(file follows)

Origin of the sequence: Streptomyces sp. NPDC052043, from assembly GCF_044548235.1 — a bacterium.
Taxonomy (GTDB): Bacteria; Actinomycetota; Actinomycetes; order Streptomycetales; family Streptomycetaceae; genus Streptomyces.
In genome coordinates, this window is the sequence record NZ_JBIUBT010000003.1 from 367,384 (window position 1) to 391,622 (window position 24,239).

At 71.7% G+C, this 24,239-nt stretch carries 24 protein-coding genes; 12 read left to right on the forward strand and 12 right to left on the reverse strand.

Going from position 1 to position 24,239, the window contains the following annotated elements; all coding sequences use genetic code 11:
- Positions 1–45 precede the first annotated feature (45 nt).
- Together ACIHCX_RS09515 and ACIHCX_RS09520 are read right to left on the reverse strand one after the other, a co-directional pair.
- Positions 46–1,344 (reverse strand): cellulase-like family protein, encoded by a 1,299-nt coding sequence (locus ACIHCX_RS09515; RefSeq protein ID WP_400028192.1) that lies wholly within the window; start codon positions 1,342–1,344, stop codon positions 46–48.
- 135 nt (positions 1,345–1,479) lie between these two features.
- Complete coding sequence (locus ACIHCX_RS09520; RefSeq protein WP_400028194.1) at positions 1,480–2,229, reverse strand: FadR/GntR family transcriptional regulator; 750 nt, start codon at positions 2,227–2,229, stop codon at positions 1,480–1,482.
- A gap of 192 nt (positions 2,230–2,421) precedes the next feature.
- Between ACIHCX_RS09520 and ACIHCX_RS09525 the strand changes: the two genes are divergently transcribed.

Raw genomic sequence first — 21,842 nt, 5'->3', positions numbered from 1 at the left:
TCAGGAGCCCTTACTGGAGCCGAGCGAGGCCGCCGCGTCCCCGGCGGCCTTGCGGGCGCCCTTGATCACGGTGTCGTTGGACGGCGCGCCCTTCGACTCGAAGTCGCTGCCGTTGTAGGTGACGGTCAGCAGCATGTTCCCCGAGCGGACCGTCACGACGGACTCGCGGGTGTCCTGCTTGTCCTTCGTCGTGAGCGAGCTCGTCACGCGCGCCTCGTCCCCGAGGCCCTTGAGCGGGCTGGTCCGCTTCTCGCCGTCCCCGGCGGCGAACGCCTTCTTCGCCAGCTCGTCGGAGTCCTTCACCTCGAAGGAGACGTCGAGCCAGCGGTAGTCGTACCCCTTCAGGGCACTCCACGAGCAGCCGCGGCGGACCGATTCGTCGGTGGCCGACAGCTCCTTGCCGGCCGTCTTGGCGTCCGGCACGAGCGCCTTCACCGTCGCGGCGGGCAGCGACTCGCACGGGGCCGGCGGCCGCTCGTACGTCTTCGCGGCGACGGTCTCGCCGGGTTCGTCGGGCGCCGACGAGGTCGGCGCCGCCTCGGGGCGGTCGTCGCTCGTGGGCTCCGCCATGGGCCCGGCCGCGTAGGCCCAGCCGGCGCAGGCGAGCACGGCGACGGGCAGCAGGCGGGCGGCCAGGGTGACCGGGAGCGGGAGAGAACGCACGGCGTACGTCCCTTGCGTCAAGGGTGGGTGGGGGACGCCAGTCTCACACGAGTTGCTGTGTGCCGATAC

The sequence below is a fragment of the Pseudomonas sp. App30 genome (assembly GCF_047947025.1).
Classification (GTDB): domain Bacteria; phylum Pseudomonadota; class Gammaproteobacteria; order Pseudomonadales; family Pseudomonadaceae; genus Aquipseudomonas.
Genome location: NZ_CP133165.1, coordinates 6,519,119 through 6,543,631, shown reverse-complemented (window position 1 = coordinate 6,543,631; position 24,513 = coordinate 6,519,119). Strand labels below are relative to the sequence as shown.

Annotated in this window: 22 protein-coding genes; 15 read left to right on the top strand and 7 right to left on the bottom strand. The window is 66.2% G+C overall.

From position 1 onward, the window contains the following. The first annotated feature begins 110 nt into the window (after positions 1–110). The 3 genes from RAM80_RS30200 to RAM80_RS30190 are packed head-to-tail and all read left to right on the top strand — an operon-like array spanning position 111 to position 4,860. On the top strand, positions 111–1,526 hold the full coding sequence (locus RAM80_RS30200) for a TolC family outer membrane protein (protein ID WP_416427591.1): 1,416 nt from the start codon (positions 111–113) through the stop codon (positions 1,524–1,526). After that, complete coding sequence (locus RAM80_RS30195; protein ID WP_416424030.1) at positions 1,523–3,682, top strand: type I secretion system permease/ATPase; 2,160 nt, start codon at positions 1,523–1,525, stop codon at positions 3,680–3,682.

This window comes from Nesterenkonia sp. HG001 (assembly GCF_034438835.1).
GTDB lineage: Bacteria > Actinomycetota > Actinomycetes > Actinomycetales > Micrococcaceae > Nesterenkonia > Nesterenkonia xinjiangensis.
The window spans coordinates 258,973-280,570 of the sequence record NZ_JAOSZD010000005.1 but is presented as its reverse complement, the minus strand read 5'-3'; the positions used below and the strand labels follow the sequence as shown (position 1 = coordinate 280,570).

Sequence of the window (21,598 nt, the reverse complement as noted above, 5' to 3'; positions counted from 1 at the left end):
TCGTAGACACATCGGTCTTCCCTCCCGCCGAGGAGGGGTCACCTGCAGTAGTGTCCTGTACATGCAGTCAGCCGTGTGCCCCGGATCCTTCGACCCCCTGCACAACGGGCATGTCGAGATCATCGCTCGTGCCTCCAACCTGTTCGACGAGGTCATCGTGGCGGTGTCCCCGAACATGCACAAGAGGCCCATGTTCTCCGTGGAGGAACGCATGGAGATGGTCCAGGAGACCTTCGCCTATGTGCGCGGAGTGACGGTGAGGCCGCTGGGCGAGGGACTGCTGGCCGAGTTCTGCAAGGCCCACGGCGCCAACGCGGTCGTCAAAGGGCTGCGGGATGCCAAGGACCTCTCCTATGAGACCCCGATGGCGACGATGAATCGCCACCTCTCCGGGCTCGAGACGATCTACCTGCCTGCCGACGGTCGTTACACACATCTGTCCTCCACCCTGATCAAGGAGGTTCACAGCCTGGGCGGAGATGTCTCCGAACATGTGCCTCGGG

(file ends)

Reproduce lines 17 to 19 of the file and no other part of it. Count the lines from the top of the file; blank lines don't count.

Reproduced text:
Genome location: NZ_CP133165.1, coordinates 6,519,119 through 6,543,631, shown reverse-complemented (window position 1 = coordinate 6,543,631; position 24,513 = coordinate 6,519,119). Strand labels below are relative to the sequence as shown.

Annotated in this window: 22 protein-coding genes; 15 read left to right on the top strand and 7 right to left on the bottom strand. The window is 66.2% G+C overall.

From position 1 onward, the window contains the following. The first annotated feature begins 110 nt into the window (after positions 1–110). The 3 genes from RAM80_RS30200 to RAM80_RS30190 are packed head-to-tail and all read left to right on the top strand — an operon-like array spanning position 111 to position 4,860. On the top strand, positions 111–1,526 hold the full coding sequence (locus RAM80_RS30200) for a TolC family outer membrane protein (protein ID WP_416427591.1): 1,416 nt from the start codon (positions 111–113) through the stop codon (positions 1,524–1,526). After that, complete coding sequence (locus RAM80_RS30195; protein ID WP_416424030.1) at positions 1,523–3,682, top strand: type I secretion system permease/ATPase; 2,160 nt, start codon at positions 1,523–1,525, stop codon at positions 3,680–3,682.